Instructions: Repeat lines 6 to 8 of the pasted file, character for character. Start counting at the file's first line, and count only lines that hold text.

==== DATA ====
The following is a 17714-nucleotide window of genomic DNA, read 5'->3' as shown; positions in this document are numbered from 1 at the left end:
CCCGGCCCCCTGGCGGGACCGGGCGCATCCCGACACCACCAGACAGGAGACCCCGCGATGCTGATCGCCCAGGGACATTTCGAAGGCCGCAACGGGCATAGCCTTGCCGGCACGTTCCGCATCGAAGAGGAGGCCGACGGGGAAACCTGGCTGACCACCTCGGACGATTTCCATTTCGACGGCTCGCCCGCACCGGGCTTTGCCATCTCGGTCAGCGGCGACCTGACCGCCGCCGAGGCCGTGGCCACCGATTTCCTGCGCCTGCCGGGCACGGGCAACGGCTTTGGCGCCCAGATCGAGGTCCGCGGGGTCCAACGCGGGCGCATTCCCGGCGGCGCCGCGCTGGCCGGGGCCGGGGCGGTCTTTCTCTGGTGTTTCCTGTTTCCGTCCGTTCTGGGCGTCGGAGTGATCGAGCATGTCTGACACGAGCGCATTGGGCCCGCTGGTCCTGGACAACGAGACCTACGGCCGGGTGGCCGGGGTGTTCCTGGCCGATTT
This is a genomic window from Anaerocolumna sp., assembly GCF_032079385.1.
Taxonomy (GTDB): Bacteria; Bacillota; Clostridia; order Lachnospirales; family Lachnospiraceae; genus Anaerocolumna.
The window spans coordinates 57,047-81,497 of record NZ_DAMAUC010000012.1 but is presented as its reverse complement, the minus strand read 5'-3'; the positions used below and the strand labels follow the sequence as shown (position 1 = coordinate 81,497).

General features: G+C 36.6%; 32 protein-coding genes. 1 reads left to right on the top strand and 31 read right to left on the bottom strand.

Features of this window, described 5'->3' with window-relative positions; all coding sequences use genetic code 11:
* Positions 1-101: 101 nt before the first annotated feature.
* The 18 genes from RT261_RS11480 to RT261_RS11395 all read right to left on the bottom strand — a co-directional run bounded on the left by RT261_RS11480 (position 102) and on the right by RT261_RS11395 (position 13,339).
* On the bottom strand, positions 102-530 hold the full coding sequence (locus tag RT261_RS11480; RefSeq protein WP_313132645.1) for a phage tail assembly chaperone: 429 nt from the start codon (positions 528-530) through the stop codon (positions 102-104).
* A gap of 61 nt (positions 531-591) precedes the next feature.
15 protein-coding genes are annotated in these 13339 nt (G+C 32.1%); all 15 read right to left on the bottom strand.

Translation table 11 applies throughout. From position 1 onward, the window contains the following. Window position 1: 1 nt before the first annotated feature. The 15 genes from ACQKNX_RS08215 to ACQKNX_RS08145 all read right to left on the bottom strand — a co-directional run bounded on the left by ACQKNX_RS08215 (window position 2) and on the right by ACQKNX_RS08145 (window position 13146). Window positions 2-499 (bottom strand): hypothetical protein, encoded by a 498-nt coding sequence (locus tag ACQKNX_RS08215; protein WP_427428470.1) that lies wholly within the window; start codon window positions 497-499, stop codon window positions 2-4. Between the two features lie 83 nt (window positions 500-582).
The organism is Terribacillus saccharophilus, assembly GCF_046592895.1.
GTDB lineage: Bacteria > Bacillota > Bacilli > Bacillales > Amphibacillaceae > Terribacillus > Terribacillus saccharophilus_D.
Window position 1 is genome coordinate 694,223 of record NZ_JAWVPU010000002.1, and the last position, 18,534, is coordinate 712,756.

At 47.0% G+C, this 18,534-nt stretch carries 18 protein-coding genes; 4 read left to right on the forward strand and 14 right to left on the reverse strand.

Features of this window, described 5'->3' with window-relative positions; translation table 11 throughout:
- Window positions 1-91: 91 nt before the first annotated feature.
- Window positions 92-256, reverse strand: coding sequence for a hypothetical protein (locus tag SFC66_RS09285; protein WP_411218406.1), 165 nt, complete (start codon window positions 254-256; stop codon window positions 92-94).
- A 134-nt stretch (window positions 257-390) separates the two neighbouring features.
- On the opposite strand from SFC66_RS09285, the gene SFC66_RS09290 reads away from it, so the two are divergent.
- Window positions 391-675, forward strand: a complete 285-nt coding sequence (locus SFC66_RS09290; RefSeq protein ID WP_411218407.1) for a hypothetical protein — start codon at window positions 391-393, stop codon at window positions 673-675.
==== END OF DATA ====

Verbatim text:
General features: G+C 36.6%; 32 protein-coding genes. 1 reads left to right on the top strand and 31 read right to left on the bottom strand.

Features of this window, described 5'->3' with window-relative positions; all coding sequences use genetic code 11:
* Positions 1-101: 101 nt before the first annotated feature.